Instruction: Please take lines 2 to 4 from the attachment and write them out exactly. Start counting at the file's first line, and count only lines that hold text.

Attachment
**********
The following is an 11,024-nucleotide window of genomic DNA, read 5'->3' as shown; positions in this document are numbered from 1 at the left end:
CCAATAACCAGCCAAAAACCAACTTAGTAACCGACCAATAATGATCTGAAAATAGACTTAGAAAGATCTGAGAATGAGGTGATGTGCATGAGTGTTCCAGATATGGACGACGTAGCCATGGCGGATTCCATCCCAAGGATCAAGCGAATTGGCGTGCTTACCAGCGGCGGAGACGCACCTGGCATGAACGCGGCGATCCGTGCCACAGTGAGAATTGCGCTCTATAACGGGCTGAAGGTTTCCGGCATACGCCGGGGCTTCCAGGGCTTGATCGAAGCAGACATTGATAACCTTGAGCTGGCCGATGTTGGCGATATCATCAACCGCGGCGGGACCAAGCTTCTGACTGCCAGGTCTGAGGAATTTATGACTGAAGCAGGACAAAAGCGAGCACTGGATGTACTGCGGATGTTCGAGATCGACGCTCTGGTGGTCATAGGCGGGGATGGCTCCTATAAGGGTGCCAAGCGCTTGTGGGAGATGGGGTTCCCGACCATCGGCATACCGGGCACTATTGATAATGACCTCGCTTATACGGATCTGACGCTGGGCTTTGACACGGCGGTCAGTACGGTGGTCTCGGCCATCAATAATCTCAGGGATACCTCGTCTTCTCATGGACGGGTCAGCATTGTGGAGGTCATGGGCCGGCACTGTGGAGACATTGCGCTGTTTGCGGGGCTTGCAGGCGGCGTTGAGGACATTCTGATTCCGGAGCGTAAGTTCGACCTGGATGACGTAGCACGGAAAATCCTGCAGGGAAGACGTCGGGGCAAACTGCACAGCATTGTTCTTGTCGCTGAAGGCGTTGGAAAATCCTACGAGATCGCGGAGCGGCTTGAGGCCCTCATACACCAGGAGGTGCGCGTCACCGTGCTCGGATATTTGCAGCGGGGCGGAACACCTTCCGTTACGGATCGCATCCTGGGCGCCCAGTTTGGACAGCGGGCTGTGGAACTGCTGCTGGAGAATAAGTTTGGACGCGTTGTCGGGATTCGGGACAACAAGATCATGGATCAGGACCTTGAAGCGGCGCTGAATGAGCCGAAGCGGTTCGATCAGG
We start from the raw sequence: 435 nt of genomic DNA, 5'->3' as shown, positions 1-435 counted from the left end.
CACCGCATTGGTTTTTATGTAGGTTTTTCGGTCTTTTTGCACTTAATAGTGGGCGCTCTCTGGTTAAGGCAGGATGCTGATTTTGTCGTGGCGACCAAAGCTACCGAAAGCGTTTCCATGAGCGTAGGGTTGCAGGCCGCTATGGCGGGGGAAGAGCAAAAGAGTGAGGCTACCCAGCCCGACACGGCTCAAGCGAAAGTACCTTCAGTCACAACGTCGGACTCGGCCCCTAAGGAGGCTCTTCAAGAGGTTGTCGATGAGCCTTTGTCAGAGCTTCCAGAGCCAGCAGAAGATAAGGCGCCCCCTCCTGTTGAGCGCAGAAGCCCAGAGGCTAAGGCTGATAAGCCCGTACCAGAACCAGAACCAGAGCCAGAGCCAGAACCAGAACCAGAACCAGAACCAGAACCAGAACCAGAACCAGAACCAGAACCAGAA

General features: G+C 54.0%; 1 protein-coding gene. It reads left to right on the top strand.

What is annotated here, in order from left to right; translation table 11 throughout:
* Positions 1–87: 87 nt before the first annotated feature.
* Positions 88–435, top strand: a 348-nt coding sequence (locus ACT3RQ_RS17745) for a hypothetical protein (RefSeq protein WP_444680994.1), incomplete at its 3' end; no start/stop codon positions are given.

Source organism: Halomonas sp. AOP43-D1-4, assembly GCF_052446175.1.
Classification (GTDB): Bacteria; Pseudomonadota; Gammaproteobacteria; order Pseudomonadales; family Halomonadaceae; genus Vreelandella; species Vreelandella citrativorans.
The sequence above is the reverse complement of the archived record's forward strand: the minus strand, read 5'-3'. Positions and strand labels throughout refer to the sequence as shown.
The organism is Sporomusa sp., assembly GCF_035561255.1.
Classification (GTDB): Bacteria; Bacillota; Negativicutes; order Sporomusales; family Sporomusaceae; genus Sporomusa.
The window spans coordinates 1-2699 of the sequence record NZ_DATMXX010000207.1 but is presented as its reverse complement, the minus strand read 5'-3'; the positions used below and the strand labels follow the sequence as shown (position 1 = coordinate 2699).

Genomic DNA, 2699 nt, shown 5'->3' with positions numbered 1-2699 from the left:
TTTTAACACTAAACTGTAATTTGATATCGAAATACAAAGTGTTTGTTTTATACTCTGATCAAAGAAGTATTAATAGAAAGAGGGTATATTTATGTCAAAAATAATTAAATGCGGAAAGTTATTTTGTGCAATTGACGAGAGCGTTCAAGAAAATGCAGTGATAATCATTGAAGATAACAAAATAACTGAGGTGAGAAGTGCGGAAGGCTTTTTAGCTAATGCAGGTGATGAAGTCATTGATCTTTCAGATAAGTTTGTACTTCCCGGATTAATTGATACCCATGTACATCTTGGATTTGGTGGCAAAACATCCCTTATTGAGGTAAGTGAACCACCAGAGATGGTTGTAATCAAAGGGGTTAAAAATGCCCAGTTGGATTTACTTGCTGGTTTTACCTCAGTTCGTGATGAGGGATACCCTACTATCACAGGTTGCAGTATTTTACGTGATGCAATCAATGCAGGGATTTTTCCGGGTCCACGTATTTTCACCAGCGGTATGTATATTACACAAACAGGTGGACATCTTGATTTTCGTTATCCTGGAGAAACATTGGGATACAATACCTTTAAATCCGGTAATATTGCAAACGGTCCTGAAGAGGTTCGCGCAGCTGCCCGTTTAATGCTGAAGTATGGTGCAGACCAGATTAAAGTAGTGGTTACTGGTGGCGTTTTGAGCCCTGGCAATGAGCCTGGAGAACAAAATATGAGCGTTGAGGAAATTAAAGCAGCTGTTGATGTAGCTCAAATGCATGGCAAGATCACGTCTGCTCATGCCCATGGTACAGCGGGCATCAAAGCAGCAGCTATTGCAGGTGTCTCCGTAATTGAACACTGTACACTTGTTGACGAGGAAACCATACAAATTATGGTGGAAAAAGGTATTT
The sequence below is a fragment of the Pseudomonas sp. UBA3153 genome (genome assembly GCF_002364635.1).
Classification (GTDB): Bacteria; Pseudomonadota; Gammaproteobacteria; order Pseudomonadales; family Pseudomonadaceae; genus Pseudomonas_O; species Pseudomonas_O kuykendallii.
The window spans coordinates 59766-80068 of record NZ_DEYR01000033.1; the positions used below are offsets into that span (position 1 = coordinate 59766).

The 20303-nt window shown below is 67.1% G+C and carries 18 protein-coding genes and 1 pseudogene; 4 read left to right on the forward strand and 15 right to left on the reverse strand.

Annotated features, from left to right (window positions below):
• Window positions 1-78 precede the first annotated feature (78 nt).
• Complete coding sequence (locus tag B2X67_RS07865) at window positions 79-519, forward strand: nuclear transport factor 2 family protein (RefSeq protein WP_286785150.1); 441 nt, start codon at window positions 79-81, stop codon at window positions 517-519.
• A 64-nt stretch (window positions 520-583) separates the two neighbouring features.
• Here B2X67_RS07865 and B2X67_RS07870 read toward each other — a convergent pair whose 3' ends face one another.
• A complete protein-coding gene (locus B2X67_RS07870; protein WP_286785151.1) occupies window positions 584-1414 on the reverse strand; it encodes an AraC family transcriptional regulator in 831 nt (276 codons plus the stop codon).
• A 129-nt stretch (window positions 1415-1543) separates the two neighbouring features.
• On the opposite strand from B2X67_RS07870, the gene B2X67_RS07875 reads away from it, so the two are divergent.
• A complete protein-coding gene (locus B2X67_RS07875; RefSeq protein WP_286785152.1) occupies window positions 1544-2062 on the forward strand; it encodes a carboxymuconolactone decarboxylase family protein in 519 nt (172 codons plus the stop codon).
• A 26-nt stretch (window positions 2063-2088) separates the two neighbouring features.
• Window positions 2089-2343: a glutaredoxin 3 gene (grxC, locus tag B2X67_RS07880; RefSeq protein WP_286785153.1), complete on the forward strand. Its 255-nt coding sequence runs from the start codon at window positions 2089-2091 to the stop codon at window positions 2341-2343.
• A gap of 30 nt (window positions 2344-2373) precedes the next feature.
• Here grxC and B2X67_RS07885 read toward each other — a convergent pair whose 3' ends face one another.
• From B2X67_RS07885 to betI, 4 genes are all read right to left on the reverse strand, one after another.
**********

CCAATAACCAGCCAAAAACCAACTTAGTAACCGACCAATAATGATCTGAAAATAGACTTAGAAAGATCTGAGAATGAGGTGATGTGCATGAGTGTTCCAGATATGGACGACGTAGCCATGGCGGATTCCATCCCAAGGATCAAGCGAATTGGCGTGCTTACCAGCGGCGGAGACGCACCTGGCATGAACGCGGCGATCCGTGCCACAGTGAGAATTGCGCTCTATAACGGGCTGAAGGTTTCCGGCATACGCCGGGGCTTCCAGGGCTTGATCGAAGCAGACATTGATAACCTTGAGCTGGCCGATGTTGGCGATATCATCAACCGCGGCGGGACCAAGCTTCTGACTGCCAGGTCTGAGGAATTTATGACTGAAGCAGGACAAAAGCGAGCACTGGATGTACTGCGGATGTTCGAGATCGACGCTCTGGTGGTCATAGGCGGGGATGGCTCCTATAAGGGTGCCAAGCGCTTGTGGGAGATGGGGTTCCCGACCATCGGCATACCGGGCACTATTGATAATGACCTCGCTTATACGGATCTGACGCTGGGCTTTGACACGGCGGTCAGTACGGTGGTCTCGGCCATCAATAATCTCAGGGATACCTCGTCTTCTCATGGACGGGTCAGCATTGTGGAGGTCATGGGCCGGCACTGTGGAGACATTGCGCTGTTTGCGGGGCTTGCAGGCGGCGTTGAGGACATTCTGATTCCGGAGCGTAAGTTCGACCTGGATGACGTAGCACGGAAAATCCTGCAGGGAAGACGTCGGGGCAAACTGCACAGCATTGTTCTTGTCGCTGAAGGCGTTGGAAAATCCTACGAGATCGCGGAGCGGCTTGAGGCCCTCATACACCAGGAGGTGCGCGTCACCGTGCTCGGATATTTGCAGCGGGGCGGAACACCTTCCGTTACGGATCGCATCCTGGGCGCCCAGTTTGGACAGCGGGCTGTGGAACTGCTGCTGGAGAATAAGTTTGGACGCGTTGTCGGGATTCGGGACAACAAGATCATGGATCAGGACCTTGAAGCGGCGCTGAATGAGCCGAAGCGGTTCGATCAGG
We start from the raw sequence: 435 nt of genomic DNA, 5'->3' as shown, positions 1-435 counted from the left end.
CACCGCATTGGTTTTTATGTAGGTTTTTCGGTCTTTTTGCACTTAATAGTGGGCGCTCTCTGGTTAAGGCAGGATGCTGATTTTGTCGTGGCGACCAAAGCTACCGAAAGCGTTTCCATGAGCGTAGGGTTGCAGGCCGCTATGGCGGGGGAAGAGCAAAAGAGTGAGGCTACCCAGCCCGACACGGCTCAAGCGAAAGTACCTTCAGTCACAACGTCGGACTCGGCCCCTAAGGAGGCTCTTCAAGAGGTTGTCGATGAGCCTTTGTCAGAGCTTCCAGAGCCAGCAGAAGATAAGGCGCCCCCTCCTGTTGAGCGCAGAAGCCCAGAGGCTAAGGCTGATAAGCCCGTACCAGAACCAGAACCAGAGCCAGAGCCAGAACCAGAACCAGAACCAGAACCAGAACCAGAACCAGAACCAGAACCAGAACCAGAA